The state at the forefront of Australia’s biggest resources boom since the 1850s gold rush forecast a worsening budget deficit next year as plunging commodity prices hit revenue.
Western Australia’s government said its net operating deficit for the year ending June 30, 2016 will double to A$2.71 billion ($2.2 billion), from a A$1.29 billion gap in 2014-15, which was its first shortfall in 15 years. Economic growth is forecast to slow to 2 percent in the next fiscal year, the lowest rate since 1990-91, while net debt will peak at A$36.3 billion in June 2018.
Treasurer Mike Nahan is turning to asset sales to reduce debt as a 39 percent fall in iron ore prices in the past 12 months hits the state’s finances. Standard & Poor’s put Western Australia on notice last month that it may cut its AA+ rating due to falling mining royalties that are weakening its budget position.
‘There’s a sober realization now in the state that things have changed,’’ said Michael McLure, a professor of economics at the University of Western Australia Business School. “The government now has a growing debt problem that it’s trying to manage at a very difficult time.”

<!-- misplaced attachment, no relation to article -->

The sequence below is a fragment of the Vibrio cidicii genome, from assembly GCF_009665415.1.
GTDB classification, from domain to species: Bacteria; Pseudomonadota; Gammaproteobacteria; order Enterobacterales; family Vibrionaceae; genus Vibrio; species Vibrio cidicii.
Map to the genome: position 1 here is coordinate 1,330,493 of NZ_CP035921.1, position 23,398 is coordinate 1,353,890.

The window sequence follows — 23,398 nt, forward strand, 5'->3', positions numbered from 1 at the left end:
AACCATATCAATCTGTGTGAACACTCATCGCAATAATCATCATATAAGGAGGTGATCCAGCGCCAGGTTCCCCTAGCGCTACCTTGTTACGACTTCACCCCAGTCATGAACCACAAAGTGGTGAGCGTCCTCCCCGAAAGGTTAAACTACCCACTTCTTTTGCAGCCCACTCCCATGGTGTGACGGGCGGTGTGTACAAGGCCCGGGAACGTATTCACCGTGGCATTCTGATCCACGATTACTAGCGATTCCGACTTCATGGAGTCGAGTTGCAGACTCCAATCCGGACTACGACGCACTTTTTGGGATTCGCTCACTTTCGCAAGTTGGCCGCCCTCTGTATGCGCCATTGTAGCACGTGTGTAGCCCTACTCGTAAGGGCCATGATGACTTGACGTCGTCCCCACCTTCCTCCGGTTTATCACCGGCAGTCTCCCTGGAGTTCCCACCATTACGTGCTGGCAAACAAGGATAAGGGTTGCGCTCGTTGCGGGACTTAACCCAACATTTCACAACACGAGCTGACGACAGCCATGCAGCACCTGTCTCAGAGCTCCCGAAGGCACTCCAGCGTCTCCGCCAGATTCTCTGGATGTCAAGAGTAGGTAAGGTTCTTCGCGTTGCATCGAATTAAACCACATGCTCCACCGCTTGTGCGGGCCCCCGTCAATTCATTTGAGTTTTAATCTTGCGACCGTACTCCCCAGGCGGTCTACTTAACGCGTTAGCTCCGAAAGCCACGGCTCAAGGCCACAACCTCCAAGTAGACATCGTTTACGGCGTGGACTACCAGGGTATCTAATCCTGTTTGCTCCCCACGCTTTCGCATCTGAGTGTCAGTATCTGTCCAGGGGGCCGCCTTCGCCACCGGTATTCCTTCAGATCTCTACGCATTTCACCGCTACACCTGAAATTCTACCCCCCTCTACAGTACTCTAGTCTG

Moody’s Investors Service said the projected increase in the state’s debt burden is a credit negative. S&P said the state’s AA+ rating remains on negative watch and it expects to come to a decision on the rating by about mid-July.
State Premier Colin Barnett, who said in 2010 that “China is giving us the ride of our lives,” is now seeing the other side of the resources roller-coaster as the nation’s once-insatiable hunger for commodities wanes. His government’s challenge to counter slowing growth and declining revenue is replicated on a national scale by his conservative ally Prime Minister Tony Abbott.
For the rest of this article, click here: http://www.bloomberg.com/news/articles/2015-05-14/western-australia-budget-deficit-shows-boom-turning-to-bust